Learnings from research conducted in the 1950s and 1960s, in which there were challenges to conducting studies and ethical breaches, is helping inform current research in the field.

 

"Although methodological and political challenges remain to some degree, recent clinical studies have shown that studies on psychedelics as therapeutic agents can conform to the rigorous scientific, ethical and safety standards expected of contemporary medical research," the authors write.

 

Canadian researchers are leading studies that are looking at psychedelic drugs as treatment for addiction and PTSD.

 

The authors emphasize that the studies included in their analysis are small and the results preliminary; further research is needed to determine if there is widespread clinical application.

https://www.sciencedaily.com/releases/2015/09/150908131419.htm

Why hemp and marijuana are different

https://www.sciencedaily.com/images/2015/07/150717131014_1_540x360.jpg

July 17, 2015

Science Daily/University of Minnesota

Genetic differences between hemp and marijuana determine whether Cannabis plants have the potential for psychoactivity, a new study by University of Minnesota scientists shows.

 

"Given the diversity of cultivated forms of Cannabis, we wanted to identify the genes responsible for differences in drug content," says U of M plant biologist George Weiblen. While marijuana is rich in psychoactive tetrahydrocannabinol (THC), hemp produces mostly a non-euphoric cannabidiol (CBD), but the genetic basis for this difference was a matter of speculation until now. The study was published in the July 17 online edition of New Phytologist.

 

The discovery of a single gene distinguishing the two varieties, which according to Weiblen took more than 12 years of research, could strengthen hemp producers' argument that their products should not be subject to the same narcotics laws as hemp's cannabinoid cousin. Since 1970, all Cannabis plants have been classified as controlled substances by the federal government, but nearly half of all states, including Minnesota, now define hemp as distinct from marijuana. Efforts to revise hemp's U.S. legal status so that it could again be cultivated commercially have gained momentum in recent years.

 

The market for hemp seed and fiber in the U.S. surpassed $600 million last year alone. But despite the plant's surging popularity as an ingredient in food, personal care products, clothing and even construction, commercial hemp cultivation is prohibited by the federal government. Currently, all hemp products are imported to the U.S.

 

Research on hemp is tightly controlled by government regulations. Weiblen and his co-authors at the University of Mississippi are among few labs in the country with the federal clearance to study Cannabis.

 

"It's a plant of major economic importance that is very poorly understood scientifically. With this study, we have indisputable evidence for a genetic basis of differences among Cannabis varieties," says Weiblen, "further challenging the position that all Cannabis should be regulated as a drug."

https://www.sciencedaily.com/releases/2015/07/150717131014.htm

No bones about it: Cannabis may be used to treat fractures

Tel Aviv University researcher finds non-psychotropic compound in marijuana can help heal bone fissures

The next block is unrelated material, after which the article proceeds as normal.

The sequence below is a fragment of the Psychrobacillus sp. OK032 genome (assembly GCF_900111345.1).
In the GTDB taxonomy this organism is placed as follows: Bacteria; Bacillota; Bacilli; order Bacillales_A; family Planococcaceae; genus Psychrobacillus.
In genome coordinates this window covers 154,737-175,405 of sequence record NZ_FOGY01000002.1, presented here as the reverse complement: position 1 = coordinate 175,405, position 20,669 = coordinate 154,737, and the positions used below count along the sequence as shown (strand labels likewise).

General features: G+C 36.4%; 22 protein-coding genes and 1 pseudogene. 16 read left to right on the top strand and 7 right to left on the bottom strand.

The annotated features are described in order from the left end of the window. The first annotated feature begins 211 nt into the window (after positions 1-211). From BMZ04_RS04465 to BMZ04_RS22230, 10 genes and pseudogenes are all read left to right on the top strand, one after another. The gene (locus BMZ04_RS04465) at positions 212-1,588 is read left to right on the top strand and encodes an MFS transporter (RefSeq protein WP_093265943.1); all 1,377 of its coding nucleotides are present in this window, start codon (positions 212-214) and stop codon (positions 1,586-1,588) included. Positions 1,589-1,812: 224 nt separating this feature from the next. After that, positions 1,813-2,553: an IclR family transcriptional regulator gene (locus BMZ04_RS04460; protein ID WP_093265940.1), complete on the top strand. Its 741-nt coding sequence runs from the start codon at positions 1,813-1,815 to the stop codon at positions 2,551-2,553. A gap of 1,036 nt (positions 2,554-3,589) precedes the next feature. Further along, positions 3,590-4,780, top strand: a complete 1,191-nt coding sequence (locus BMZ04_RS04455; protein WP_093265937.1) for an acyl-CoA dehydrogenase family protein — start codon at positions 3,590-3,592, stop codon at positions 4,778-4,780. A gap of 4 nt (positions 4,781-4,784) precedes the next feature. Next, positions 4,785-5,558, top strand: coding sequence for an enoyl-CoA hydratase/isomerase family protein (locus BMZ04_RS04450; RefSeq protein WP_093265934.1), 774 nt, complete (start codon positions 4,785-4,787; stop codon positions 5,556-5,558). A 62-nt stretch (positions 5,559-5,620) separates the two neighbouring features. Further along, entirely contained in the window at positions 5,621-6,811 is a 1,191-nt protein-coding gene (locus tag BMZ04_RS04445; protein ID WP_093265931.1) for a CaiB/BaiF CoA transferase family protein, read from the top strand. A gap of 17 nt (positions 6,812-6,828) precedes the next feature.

July 16, 2015

Science Daily/American Friends of Tel Aviv University

A new study explores another promising new medical application for marijuana. According to the research, the administration of the non-psychotropic component significantly helps heal bone fractures.

 

Cannabis -- marijuana, hashish -- was used as a go-to medical remedy by societies around the world for centuries. But the therapeutic use of marijuana was banned in most countries in the 1930s and '40s due to a growing awareness of the dangers of addiction. The significant medical benefits of marijuana in alleviating symptoms of such diseases as Parkinson's, cancer, and multiple sclerosis have only recently been reinvestigated.

 

A new study published in the Journal of Bone and Mineral Research by Tel Aviv University and Hebrew University researchers explores another promising new medical application for marijuana. According to the research, the administration of the non-psychotropic component cannabinoid cannabidiol (CBD) significantly helps heal bone fractures. The study, conducted on rats with mid-femoral fractures, found that CBD -- even when isolated from tetrahydrocannabinol (THC), the major psychoactive component of cannabis -- markedly enhanced the healing process of the femora after just eight weeks.

 

The research was led jointly by Dr. Yankel Gabet of the Bone Research Laboratory at the Department of Anatomy and Anthropology at TAU's Sackler Faculty of Medicine and the late Prof. Itai Bab of Hebrew University's Bone Laboratory.

 

Undeniable clinical potential

The same team, in earlier research, discovered that cannabinoid receptors within our bodies stimulated bone formation and inhibited bone loss. This paves the way for the future use of cannabinoid drugs to combat osteoporosis and other bone-related diseases.

 

"The clinical potential of cannabinoid-related compounds is simply undeniable at this point," said Dr. Gabet. "While there is still a lot of work to be done to develop appropriate therapies, it is clear that it is possible to detach a clinical therapy objective from the psychoactivity of cannabis. CBD, the principal agent in our study, is primarily anti-inflammatory and has no psychoactivity."